Accuracy consisted in the closeness of agreement between the measured value and the reference value and was established by repetitively spiking blank plasma with three known concentrations of analyte standards: low, medium, and high with respect to the calibration curves, in five replicates. The results were determined as the percentage of the ratio of the mean observed concentration and the known spiked concentration in the biological matrices. The mean value should be within ±15% of the nominal value.
Intraday precision and interday precision were considered using five determinations per three concentration levels: low, medium, and high in a single analytical run or in three different days, respectively. The precision of the method was assessed on the % RSD (percentage of relative standard deviation) of intra- and interday repeatability and the values determined at each concentration level should not exceed 15% of RSD, according to the regulation of the AOAC and FDA.
Recovery was accomplished by preparing seven-point calibration curves and seven-point external curves, spiked before and after extraction, respectively. The detector response obtained from the amount of analyte added to and extracted from the biological matrix was compared to the detector response obtained for the same concentration of the pure authentic standard. A linear regression between the ratio analyte concentration against the calculated concentration has been applied, and the slope multiplied by 100 corresponded to the analyte recovery.
Limit of detection (LoD) and limit of quantification (LoQ) were determined by comparing measured signals from samples with the low concentration of analyte with those of blank samples and establishing the minimum concentration at which the analyte can be reliably detected or quantified. A signal-to-noise ratio in the order of 3 : 1 and 10 : 1, for LoD and LoQ, respectively, was considered acceptable.
Linearity was tested by assessing signal responses of target analytes from plasma samples spiked in duplicate at seven different concentrations and by calculation of linear regression.
2.2. Method Application: Pilot Dietary Intervention Study
2.2.1. Biological Material
To assess the efficiency in the identification of carotenoids and retinol in human plasma, the present method was applied to a small-scale prospective, open and controlled, single-arm intervention study conducted in eight volunteers free of cardiovascular disease but with high risk of developing it, aged years with a mean body mass index of kg/m2.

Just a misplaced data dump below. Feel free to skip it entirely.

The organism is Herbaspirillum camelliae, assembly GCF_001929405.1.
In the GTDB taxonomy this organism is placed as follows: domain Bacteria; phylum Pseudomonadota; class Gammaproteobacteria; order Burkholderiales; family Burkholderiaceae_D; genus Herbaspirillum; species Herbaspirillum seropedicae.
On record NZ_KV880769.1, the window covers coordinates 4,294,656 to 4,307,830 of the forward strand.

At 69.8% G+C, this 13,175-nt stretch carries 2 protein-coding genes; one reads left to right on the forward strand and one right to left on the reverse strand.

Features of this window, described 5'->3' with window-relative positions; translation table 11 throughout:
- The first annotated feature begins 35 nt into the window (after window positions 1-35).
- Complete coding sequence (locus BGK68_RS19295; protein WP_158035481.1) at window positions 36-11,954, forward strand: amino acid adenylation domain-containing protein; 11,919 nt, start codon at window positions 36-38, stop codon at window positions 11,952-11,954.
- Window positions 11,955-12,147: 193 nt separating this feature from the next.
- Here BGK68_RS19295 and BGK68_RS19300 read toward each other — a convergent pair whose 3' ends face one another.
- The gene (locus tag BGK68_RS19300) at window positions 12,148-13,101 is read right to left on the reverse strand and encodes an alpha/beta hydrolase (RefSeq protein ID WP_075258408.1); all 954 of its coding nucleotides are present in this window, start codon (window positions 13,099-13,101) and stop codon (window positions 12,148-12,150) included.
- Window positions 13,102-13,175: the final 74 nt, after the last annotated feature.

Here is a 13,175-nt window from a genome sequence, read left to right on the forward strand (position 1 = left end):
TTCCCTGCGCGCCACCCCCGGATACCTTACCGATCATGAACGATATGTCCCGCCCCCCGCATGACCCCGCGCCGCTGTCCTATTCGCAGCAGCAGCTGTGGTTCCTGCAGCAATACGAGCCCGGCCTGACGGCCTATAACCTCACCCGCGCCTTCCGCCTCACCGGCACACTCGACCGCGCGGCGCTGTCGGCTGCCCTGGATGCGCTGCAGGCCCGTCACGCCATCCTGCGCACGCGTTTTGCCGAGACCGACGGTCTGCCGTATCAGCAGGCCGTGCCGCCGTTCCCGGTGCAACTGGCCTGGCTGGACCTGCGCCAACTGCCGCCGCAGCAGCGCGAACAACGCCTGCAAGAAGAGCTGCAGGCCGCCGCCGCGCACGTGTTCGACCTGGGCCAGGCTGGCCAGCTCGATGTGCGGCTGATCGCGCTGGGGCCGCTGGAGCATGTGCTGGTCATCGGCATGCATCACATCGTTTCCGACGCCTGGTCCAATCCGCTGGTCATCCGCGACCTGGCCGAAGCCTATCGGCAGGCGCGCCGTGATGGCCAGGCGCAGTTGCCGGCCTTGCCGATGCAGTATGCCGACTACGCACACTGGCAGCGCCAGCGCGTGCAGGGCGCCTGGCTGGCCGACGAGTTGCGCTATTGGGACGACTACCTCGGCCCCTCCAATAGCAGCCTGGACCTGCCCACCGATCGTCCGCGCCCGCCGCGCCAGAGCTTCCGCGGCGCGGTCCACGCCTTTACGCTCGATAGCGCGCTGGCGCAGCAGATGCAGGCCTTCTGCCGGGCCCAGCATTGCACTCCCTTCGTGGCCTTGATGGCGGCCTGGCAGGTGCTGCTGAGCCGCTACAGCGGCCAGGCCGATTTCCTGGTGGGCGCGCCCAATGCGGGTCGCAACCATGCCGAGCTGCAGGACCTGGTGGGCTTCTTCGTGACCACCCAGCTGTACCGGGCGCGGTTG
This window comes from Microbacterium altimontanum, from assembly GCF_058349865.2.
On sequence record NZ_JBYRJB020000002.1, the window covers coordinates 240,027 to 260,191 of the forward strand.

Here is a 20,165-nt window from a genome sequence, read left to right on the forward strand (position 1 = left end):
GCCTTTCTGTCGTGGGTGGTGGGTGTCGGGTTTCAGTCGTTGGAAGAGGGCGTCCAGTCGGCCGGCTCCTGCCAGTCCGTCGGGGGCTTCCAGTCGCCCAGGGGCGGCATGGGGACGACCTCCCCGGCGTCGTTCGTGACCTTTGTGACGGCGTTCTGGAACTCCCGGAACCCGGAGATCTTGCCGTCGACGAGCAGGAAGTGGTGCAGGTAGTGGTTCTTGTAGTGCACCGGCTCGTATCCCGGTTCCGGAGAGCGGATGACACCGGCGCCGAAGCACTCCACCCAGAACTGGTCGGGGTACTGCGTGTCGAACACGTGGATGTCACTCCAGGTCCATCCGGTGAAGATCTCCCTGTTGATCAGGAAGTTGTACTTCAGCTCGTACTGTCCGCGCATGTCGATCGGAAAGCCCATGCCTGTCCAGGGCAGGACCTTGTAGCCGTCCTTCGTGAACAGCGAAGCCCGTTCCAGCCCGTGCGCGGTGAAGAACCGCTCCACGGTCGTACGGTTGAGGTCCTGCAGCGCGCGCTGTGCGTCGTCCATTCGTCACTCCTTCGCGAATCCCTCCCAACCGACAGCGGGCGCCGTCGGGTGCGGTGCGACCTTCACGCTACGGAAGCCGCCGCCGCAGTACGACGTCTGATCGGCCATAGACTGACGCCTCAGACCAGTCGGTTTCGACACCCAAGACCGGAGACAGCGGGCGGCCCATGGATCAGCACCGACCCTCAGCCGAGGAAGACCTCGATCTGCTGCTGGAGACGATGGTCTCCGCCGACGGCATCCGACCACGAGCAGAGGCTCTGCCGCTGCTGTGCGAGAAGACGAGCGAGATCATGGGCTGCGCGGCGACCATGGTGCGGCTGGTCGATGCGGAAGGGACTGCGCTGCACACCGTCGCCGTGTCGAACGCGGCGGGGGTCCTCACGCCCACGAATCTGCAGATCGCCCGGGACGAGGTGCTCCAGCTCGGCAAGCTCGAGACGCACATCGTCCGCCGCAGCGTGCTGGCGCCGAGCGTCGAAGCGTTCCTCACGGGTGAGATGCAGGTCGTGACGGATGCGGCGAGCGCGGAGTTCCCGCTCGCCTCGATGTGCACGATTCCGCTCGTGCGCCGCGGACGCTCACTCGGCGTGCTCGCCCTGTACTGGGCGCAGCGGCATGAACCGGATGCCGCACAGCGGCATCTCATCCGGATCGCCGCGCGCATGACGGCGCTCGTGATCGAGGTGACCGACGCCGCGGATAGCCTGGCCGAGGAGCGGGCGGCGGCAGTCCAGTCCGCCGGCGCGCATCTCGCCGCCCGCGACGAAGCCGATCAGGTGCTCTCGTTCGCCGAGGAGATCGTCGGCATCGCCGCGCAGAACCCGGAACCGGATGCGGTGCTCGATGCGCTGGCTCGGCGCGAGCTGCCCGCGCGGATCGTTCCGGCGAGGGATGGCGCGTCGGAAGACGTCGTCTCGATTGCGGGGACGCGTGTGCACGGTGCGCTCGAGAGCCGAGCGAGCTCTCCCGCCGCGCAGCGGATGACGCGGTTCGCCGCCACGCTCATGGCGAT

The volunteers were instructed to avoid the consumption of tomato and tomato-based products 3 days before the study. On the experimental day, after 12 hours of fasting, blood samples were collected early in the morning to quantify carotenoids and retinol as baseline. After that, all volunteers have followed a similar diet developed by a trained dietitian, which took into account their preferences and tastes, as well as the consideration that participants were diabetic, obese, hypertensive, and/or dyslipidemic. Each day during 4 weeks, participants consumed 250 mL of tomato juice before dinner and at the end of the study blood samples were taken for comparing with baseline. All samples were stored at −80°C until analysis.
The study protocol was approved by the Ethics Committee of Clinical Investigation of the University of Barcelona (Spain), and the clinical trial was registered at the International Standard Randomized Controlled Trial Number (ISRCTN20409295). Written informed consent was obtained from all participants.
2.3. Statistical Analysis
Statistical analysis was performed using the SPSS Statistical Analysis System (version 22.0; SPSS Inc, Chicago, IL). Data are presented as means and standard deviation (SD). Statistical differences between the two interventions were analysed by the nonparametric statistical Wilcoxon test for paired comparisons. Statistical significance was set at .
3. Results and Discussion
3.1. HPLC Method Development